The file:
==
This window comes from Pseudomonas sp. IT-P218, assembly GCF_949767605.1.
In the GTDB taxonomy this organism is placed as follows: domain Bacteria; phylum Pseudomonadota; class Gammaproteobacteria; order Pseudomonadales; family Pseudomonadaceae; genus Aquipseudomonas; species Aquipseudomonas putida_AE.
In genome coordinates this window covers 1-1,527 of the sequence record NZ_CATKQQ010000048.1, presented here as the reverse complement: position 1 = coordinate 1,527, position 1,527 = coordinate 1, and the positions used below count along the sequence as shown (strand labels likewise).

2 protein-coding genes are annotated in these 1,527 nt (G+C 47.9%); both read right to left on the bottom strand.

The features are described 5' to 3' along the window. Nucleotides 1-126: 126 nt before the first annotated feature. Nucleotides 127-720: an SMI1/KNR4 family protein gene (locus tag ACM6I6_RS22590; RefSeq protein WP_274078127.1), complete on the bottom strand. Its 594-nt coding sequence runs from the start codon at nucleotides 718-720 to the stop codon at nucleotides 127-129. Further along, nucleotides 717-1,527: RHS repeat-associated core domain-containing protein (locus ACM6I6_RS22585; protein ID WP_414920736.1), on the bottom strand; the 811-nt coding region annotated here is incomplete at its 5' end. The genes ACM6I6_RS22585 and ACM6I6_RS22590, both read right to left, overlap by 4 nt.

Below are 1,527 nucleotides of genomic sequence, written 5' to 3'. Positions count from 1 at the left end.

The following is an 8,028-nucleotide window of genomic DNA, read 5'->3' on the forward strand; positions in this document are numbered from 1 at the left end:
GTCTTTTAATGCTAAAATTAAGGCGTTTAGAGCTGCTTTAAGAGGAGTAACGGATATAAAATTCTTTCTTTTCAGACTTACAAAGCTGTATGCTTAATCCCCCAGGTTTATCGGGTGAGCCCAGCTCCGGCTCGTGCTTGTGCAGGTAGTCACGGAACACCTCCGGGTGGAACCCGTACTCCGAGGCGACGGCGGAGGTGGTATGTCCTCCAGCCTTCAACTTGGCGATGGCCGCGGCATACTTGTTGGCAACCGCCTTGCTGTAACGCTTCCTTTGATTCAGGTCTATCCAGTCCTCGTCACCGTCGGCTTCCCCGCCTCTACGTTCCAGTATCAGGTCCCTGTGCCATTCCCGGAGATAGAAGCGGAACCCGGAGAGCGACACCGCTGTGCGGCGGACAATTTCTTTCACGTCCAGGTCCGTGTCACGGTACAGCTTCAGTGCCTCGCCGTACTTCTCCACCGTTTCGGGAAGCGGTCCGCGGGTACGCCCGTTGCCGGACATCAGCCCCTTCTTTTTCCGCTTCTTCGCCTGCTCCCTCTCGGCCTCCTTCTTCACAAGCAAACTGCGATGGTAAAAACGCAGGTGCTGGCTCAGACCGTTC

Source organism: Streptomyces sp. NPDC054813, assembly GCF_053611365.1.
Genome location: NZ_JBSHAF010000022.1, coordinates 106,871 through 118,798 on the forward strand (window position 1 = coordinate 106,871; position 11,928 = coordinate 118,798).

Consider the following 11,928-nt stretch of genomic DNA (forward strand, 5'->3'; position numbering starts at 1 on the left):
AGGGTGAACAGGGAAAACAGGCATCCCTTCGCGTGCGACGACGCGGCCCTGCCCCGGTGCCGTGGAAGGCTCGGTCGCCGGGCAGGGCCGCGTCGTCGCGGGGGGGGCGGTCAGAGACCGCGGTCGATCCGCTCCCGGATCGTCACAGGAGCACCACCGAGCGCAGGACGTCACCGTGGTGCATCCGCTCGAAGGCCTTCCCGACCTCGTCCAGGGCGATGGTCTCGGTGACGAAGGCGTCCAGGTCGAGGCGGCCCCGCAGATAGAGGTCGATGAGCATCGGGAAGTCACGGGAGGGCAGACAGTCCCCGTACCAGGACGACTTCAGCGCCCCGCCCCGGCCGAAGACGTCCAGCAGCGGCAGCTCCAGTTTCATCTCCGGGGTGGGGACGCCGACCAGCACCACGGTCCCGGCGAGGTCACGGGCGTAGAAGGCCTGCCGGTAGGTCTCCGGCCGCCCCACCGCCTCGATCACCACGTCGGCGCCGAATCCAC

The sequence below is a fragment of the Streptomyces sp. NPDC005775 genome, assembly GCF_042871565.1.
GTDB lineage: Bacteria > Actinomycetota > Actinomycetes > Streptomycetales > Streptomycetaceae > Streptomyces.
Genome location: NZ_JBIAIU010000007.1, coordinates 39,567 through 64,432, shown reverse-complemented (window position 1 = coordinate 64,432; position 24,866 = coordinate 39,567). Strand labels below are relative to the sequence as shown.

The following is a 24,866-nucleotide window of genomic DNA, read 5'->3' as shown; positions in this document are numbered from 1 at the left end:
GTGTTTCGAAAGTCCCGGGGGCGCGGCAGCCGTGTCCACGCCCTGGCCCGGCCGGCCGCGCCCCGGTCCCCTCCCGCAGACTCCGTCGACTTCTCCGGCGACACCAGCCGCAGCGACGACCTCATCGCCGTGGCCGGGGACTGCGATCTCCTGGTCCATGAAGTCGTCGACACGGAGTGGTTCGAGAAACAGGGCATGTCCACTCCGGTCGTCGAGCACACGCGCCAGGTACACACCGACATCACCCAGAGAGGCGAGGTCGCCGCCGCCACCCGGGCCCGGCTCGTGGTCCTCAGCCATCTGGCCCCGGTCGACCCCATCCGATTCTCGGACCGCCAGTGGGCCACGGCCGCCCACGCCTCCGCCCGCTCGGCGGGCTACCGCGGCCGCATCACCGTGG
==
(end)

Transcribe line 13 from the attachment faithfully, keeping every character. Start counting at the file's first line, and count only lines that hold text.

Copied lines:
The sequence below is a fragment of the Streptomyces sp. NPDC005775 genome, assembly GCF_042871565.1.